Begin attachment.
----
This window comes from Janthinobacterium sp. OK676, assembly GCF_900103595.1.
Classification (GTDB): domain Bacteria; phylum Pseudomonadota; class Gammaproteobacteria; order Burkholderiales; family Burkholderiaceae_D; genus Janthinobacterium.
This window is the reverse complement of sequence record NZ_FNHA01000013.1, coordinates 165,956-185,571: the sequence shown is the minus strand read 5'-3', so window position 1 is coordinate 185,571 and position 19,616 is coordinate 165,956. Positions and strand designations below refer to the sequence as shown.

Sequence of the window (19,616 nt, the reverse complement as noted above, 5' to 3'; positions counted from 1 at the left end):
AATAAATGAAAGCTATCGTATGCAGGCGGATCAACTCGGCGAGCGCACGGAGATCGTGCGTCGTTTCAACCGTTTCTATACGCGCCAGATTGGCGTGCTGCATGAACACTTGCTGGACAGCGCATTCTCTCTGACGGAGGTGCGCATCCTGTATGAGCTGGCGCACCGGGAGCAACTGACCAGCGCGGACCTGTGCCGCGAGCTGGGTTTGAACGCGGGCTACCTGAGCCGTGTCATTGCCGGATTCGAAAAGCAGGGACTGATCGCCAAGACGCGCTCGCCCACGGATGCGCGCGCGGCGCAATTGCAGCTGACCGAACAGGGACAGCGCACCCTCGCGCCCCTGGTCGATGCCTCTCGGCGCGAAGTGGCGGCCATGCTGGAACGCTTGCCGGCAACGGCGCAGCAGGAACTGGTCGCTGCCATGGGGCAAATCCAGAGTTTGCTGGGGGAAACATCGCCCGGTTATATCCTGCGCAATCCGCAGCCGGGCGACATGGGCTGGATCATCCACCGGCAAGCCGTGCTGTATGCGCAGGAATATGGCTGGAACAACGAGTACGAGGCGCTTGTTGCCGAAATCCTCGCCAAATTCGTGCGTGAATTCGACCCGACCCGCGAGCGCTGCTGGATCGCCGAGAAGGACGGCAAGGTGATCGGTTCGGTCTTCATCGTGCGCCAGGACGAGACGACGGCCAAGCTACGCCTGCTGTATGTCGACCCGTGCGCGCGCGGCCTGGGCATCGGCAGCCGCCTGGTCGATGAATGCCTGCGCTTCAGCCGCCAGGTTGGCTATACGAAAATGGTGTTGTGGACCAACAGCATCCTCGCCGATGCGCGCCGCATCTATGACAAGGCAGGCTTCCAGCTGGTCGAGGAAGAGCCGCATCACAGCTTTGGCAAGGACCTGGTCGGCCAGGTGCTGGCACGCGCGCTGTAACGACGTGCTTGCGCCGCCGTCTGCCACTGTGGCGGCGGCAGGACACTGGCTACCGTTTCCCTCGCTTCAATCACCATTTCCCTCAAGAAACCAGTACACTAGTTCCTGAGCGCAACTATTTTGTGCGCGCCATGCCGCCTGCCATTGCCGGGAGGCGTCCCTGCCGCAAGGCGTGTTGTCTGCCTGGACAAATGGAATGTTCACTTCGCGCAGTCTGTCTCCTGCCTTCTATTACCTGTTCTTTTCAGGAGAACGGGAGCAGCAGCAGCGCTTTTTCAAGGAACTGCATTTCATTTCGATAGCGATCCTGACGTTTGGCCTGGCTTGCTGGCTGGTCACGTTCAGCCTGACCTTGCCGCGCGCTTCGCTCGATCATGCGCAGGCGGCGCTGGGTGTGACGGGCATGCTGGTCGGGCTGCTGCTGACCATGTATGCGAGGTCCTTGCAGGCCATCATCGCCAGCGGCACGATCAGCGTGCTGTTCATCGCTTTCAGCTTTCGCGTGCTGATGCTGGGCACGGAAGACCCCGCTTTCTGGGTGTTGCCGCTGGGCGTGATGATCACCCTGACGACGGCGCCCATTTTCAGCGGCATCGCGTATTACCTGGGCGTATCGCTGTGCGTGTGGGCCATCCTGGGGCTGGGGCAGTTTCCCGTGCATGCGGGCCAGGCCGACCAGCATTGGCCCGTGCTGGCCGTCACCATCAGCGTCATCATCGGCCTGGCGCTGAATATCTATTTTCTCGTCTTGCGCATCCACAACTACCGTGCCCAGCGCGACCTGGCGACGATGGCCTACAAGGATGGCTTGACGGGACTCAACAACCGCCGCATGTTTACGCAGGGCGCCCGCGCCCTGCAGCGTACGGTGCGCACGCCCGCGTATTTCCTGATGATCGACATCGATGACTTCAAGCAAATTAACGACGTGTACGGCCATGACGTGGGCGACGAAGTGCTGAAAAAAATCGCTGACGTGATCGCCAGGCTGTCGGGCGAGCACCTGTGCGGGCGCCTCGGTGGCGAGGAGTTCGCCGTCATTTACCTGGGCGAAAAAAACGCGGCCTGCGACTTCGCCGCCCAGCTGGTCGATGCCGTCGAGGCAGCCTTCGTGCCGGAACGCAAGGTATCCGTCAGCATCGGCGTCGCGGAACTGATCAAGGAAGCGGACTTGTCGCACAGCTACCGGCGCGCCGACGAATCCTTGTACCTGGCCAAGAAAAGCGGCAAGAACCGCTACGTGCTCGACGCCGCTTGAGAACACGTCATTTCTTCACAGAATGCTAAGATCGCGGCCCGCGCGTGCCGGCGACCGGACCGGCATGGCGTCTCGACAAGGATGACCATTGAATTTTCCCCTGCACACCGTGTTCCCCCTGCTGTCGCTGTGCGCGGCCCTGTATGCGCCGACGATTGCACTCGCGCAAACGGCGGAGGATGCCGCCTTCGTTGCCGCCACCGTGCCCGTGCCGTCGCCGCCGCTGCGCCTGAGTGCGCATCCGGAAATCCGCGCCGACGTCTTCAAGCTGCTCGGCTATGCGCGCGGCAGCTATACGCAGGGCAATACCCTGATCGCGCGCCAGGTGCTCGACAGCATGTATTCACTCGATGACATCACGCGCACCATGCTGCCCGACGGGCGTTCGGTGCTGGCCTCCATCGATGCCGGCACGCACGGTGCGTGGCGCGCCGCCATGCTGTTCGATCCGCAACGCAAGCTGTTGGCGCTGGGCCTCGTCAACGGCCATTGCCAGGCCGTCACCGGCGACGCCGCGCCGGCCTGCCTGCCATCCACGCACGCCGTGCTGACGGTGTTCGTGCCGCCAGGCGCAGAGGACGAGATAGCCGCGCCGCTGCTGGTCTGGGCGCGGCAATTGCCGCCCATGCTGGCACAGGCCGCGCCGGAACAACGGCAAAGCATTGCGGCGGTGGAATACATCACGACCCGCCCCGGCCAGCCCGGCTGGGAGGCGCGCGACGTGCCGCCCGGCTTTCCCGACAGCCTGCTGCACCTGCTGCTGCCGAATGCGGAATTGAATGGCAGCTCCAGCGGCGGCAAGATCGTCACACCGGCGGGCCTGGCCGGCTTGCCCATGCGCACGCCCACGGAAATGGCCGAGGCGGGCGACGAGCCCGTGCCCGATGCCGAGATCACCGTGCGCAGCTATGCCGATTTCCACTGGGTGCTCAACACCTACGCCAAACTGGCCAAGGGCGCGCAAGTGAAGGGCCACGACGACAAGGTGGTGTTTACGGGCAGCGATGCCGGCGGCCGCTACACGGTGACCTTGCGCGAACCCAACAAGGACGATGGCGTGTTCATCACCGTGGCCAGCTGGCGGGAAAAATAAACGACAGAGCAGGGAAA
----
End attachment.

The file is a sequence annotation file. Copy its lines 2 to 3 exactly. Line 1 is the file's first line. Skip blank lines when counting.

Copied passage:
Classification (GTDB): domain Bacteria; phylum Pseudomonadota; class Gammaproteobacteria; order Burkholderiales; family Burkholderiaceae_D; genus Janthinobacterium.
This window is the reverse complement of sequence record NZ_FNHA01000013.1, coordinates 165,956-185,571: the sequence shown is the minus strand read 5'-3', so window position 1 is coordinate 185,571 and position 19,616 is coordinate 165,956. Positions and strand designations below refer to the sequence as shown.